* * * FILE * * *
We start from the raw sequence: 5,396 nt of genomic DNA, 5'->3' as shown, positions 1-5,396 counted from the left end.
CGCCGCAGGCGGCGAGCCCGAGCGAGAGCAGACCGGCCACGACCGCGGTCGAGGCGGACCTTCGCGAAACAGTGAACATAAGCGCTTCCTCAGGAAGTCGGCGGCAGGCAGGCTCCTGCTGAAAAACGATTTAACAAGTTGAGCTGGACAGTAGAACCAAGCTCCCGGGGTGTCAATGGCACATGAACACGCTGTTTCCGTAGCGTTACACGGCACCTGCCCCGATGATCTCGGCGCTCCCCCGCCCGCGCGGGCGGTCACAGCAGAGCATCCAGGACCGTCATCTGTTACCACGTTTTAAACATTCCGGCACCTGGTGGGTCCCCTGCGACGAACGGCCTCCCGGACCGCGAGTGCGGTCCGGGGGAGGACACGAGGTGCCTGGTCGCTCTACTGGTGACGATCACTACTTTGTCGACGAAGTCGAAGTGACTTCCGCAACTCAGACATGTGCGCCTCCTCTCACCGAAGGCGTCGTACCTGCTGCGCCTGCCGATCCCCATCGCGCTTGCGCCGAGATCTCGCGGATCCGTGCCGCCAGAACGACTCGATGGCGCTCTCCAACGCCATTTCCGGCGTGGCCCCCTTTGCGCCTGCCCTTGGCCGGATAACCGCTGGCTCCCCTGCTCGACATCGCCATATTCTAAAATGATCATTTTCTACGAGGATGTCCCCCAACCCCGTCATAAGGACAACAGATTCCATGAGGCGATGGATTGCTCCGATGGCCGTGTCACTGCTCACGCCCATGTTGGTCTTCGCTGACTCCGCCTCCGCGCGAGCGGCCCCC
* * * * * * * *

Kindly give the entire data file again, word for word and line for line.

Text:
We start from the raw sequence: 5,396 nt of genomic DNA, 5'->3' as shown, positions 1-5,396 counted from the left end.
CGCCGCAGGCGGCGAGCCCGAGCGAGAGCAGACCGGCCACGACCGCGGTCGAGGCGGACCTTCGCGAAACAGTGAACATAAGCGCTTCCTCAGGAAGTCGGCGGCAGGCAGGCTCCTGCTGAAAAACGATTTAACAAGTTGAGCTGGACAGTAGAACCAAGCTCCCGGGGTGTCAATGGCACATGAACACGCTGTTTCCGTAGCGTTACACGGCACCTGCCCCGATGATCTCGGCGCTCCCCCGCCCGCGCGGGCGGTCACAGCAGAGCATCCAGGACCGTCATCTGTTACCACGTTTTAAACATTCCGGCACCTGGTGGGTCCCCTGCGACGAACGGCCTCCCGGACCGCGAGTGCGGTCCGGGGGAGGACACGAGGTGCCTGGTCGCTCTACTGGTGACGATCACTACTTTGTCGACGAAGTCGAAGTGACTTCCGCAACTCAGACATGTGCGCCTCCTCTCACCGAAGGCGTCGTACCTGCTGCGCCTGCCGATCCCCATCGCGCTTGCGCCGAGATCTCGCGGATCCGTGCCGCCAGAACGACTCGATGGCGCTCTCCAACGCCATTTCCGGCGTGGCCCCCTTTGCGCCTGCCCTTGGCCGGATAACCGCTGGCTCCCCTGCTCGACATCGCCATATTCTAAAATGATCATTTTCTACGAGGATGTCCCCCAACCCCGTCATAAGGACAACAGATTCCATGAGGCGATGGATTGCTCCGATGGCCGTGTCACTGCTCACGCCCATGTTGGTCTTCGCTGACTCCGCCTCCGCGCGAGCGGCCCCC